My 8 favorite Photography Composition Tips & Techniques
When you get into photography you may have heard or read about the 'rules' and 'guides' that photographers must follow, and going against those rules will lead you to have a bad photo. I thought that too when I first picked up my first DSLR camera. but after a while I decided that I'm going to shoot what I feel looks right or what my artistic right brain tells me to do.
Today, I believe using the rules and guidelines as options that could help you achieve a better photo, consider them as tips. Keep in mind that I still think that you should shoot what you think that will deliver your feeling and the story behind your photo.
I'll begin with the most known rule, The Rule of Thirds.
1. Rule of thirds
This is the most known rule and the most common to find on cameras, manufacturers usually call it grid. The rule of thirds basically means that the photo is divided vertically and horizontally in thirds ending you with 9 equal sized squares. The rule states that you should place your objects on the lines rather that placing them in the center of the frame.
2. Golden Ratio
"two quantities are in the golden ratio if their ratio is the same as the ratio of their sum to the larger of the two quantities. The figure on the right illustrates the geometric relationship. Expressed algebraically, for quantities a and b with a > b > 0,"
"Rule of Thirds, version 2.0" - Omar AlQabandi
From what I know there are 2 ways that people using this composition method. The first would be using the Fibonacci Spiral which divides the photo into different sized squares or triangles. The other is by using the Golden Ration grid. I personally have used the Golden Ratio grid before but have never intentionally used the Fibonacci Spiral because I personally think its a bit complex to shoot by using it.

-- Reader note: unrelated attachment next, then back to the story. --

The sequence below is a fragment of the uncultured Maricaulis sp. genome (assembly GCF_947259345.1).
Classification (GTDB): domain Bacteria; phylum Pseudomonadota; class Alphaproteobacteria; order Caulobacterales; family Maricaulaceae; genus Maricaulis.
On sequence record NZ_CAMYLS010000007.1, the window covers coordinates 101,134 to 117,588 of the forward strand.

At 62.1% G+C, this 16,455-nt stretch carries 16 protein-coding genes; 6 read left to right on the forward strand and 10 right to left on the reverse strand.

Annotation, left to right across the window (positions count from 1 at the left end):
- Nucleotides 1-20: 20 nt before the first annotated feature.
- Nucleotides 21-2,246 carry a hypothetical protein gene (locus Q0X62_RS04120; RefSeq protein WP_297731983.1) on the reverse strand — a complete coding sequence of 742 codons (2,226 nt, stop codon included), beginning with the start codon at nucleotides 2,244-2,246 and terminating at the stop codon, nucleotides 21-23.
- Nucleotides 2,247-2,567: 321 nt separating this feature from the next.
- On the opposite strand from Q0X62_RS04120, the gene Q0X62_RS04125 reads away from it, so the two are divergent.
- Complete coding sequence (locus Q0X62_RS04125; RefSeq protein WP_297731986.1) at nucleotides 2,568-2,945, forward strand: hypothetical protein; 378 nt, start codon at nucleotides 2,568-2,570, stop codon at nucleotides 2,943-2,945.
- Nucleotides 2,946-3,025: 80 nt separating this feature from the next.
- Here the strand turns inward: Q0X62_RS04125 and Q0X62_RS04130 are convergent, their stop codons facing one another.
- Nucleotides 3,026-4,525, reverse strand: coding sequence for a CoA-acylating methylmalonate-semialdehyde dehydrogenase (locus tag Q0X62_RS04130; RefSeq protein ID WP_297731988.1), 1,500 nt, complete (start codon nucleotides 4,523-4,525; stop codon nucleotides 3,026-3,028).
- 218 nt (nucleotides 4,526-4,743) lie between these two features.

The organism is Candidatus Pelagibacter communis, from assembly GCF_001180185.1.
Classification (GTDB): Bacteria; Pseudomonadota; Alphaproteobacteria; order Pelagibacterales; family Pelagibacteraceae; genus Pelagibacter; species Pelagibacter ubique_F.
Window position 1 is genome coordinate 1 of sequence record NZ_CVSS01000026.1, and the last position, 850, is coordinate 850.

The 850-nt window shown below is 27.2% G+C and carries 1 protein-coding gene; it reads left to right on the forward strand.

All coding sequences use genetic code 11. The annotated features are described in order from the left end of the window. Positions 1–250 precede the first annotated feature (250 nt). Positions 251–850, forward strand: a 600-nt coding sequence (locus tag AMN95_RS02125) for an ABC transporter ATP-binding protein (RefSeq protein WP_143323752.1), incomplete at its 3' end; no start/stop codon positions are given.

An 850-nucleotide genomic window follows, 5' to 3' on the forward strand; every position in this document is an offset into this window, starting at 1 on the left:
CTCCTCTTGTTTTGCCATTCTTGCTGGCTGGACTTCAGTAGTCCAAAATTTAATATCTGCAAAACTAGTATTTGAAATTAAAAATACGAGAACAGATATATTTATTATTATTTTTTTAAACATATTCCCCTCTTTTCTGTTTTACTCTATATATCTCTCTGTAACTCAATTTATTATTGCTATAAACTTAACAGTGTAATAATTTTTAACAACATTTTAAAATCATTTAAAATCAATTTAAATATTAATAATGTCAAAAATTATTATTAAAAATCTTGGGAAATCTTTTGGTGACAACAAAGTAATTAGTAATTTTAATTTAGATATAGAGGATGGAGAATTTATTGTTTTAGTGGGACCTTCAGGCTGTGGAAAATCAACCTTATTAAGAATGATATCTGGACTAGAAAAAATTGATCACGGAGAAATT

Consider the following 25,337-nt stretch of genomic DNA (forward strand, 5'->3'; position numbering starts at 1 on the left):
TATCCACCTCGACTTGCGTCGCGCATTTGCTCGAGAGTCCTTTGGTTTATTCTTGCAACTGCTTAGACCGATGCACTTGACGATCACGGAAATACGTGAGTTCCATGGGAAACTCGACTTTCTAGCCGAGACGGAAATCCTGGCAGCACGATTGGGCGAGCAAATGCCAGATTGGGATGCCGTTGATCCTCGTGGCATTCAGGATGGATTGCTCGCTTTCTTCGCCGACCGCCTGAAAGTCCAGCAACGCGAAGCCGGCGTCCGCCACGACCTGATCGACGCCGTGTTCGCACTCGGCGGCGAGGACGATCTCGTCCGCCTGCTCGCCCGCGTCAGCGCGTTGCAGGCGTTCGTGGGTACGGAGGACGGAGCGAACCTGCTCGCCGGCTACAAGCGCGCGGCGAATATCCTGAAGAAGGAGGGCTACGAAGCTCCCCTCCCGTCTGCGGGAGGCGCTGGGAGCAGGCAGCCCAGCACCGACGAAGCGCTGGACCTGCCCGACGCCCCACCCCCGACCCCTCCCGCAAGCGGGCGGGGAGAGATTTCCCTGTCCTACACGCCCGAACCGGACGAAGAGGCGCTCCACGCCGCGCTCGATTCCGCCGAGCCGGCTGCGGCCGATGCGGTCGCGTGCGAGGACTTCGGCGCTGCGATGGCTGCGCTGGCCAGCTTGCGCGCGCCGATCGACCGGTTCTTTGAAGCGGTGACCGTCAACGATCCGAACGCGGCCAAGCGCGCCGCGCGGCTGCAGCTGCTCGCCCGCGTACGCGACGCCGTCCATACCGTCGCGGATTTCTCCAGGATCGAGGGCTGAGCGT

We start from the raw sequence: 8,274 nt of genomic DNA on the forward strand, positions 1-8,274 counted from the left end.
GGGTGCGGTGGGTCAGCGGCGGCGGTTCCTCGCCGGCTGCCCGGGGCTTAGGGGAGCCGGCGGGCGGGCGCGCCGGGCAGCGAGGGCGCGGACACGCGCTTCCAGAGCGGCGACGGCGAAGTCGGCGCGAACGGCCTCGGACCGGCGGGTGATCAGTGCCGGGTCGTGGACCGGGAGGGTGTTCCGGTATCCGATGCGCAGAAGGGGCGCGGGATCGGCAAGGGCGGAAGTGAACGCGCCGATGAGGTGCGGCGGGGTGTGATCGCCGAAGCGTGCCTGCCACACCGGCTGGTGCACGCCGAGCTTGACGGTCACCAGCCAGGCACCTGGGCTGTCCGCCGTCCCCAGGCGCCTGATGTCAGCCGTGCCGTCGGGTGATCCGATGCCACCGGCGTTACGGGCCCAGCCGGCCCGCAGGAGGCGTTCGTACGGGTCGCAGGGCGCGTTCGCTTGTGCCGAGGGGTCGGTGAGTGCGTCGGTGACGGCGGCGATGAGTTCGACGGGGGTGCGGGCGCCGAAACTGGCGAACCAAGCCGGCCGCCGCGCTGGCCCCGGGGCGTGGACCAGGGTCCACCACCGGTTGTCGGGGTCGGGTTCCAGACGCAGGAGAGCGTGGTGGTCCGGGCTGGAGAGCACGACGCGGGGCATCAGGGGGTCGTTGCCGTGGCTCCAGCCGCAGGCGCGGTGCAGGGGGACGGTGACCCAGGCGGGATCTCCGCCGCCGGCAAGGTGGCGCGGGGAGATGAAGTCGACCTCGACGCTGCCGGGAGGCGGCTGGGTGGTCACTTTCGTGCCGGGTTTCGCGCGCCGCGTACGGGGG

3. Negative Space
This is an easy one, When shooting a subject, try leaving as much as negative space in the photo that you're about to shoot. This helps the viewer to look at the subject without any distractions. This method is often used by minimalists who try to keep their photo as simple as possible.
4.Fill the Frame
Filling the frame is the exact opposite of the Negative Space. This method states that you fill the photo with the subject you're shooting. This also removes any distractions and makes the viewer focus more on the subject.
5. Leading Lines
Having lines that leads to your subject in a photo can help lead viewers eyes to the main subject of the photo. Leading Lines don't need to be straight, Lines can also be curved which can also make the photo more attractive to the eyes.
6. Symmetrical Composition
Sometimes placing the subject in the middle of a photo perfectly works with symmetrical subjects such as buildings and roads. subjects with reflections can also fall under symmetrical compositions.
7. Framing Composition
Framing composition is basically using elements that helps frame your subjects, elements can be things such as windows, doors, caves, etc. This method also shows depth in your photos.
Last thing I wanted to add is Experimenting and using your own style in photos, I believe that this is the best way to express or show your style in photography. Even if your experiments fails, you'll still learn from them. I say this because I did this before, and I still do. Keep in mind that practice makes perfect. KEEP SHOOTING.